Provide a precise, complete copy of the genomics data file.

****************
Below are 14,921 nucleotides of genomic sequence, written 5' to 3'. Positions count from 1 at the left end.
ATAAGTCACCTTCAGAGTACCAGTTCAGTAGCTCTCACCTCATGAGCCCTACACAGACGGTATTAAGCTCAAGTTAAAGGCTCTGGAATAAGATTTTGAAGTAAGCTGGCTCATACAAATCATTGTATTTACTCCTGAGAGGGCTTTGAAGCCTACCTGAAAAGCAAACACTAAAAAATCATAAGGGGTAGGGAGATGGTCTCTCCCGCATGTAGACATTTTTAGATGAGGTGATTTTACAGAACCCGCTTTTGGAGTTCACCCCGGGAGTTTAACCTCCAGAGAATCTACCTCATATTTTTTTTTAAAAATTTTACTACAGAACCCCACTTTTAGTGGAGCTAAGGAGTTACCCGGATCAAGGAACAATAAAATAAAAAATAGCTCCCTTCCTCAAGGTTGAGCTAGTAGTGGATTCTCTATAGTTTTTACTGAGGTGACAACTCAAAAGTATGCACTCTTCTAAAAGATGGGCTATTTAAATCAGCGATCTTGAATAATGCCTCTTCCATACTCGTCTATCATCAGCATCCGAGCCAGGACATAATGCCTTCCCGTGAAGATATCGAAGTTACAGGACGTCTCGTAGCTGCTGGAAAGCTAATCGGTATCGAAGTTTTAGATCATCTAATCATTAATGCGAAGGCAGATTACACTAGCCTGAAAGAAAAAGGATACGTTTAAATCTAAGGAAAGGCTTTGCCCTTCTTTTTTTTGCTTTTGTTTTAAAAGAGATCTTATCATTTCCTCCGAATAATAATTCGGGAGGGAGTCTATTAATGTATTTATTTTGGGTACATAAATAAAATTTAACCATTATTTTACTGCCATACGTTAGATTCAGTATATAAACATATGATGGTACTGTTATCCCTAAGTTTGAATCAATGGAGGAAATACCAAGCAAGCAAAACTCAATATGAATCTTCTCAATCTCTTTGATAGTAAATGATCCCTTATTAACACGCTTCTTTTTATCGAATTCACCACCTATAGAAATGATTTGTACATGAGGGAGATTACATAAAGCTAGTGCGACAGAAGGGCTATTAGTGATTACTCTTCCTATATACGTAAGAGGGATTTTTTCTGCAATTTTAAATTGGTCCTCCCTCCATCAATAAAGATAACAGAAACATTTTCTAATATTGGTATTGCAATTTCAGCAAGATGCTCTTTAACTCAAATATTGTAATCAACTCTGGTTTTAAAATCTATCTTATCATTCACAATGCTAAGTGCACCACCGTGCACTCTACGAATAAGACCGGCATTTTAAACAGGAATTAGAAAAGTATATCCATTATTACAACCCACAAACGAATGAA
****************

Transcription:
Below are 14,921 nucleotides of genomic sequence, written 5' to 3'. Positions count from 1 at the left end.
ATAAGTCACCTTCAGAGTACCAGTTCAGTAGCTCTCACCTCATGAGCCCTACACAGACGGTATTAAGCTCAAGTTAAAGGCTCTGGAATAAGATTTTGAAGTAAGCTGGCTCATACAAATCATTGTATTTACTCCTGAGAGGGCTTTGAAGCCTACCTGAAAAGCAAACACTAAAAAATCATAAGGGGTAGGGAGATGGTCTCTCCCGCATGTAGACATTTTTAGATGAGGTGATTTTACAGAACCCGCTTTTGGAGTTCACCCCGGGAGTTTAACCTCCAGAGAATCTACCTCATATTTTTTTTTAAAAATTTTACTACAGAACCCCACTTTTAGTGGAGCTAAGGAGTTACCCGGATCAAGGAACAATAAAATAAAAAATAGCTCCCTTCCTCAAGGTTGAGCTAGTAGTGGATTCTCTATAGTTTTTACTGAGGTGACAACTCAAAAGTATGCACTCTTCTAAAAGATGGGCTATTTAAATCAGCGATCTTGAATAATGCCTCTTCCATACTCGTCTATCATCAGCATCCGAGCCAGGACATAATGCCTTCCCGTGAAGATATCGAAGTTACAGGACGTCTCGTAGCTGCTGGAAAGCTAATCGGTATCGAAGTTTTAGATCATCTAATCATTAATGCGAAGGCAGATTACACTAGCCTGAAAGAAAAAGGATACGTTTAAATCTAAGGAAAGGCTTTGCCCTTCTTTTTTTTGCTTTTGTTTTAAAAGAGATCTTATCATTTCCTCCGAATAATAATTCGGGAGGGAGTCTATTAATGTATTTATTTTGGGTACATAAATAAAATTTAACCATTATTTTACTGCCATACGTTAGATTCAGTATATAAACATATGATGGTACTGTTATCCCTAAGTTTGAATCAATGGAGGAAATACCAAGCAAGCAAAACTCAATATGAATCTTCTCAATCTCTTTGATAGTAAATGATCCCTTATTAACACGCTTCTTTTTATCGAATTCACCACCTATAGAAATGATTTGTACATGAGGGAGATTACATAAAGCTAGTGCGACAGAAGGGCTATTAGTGATTACTCTTCCTATATACGTAAGAGGGATTTTTTCTGCAATTTTAAATTGGTCCTCCCTCCATCAATAAAGATAACAGAAACATTTTCTAATATTGGTATTGCAATTTCAGCAAGATGCTCTTTAACTCAAATATTGTAATCAACTCTGGTTTTAAAATCTATCTTATCATTCACAATGCTAAGTGCACCACCGTGCACTCTACGAATAAGACCGGCATTTTAAACAGGAATTAGAAAAGTATATCCATTATTACAACCCACAAACGAATGAA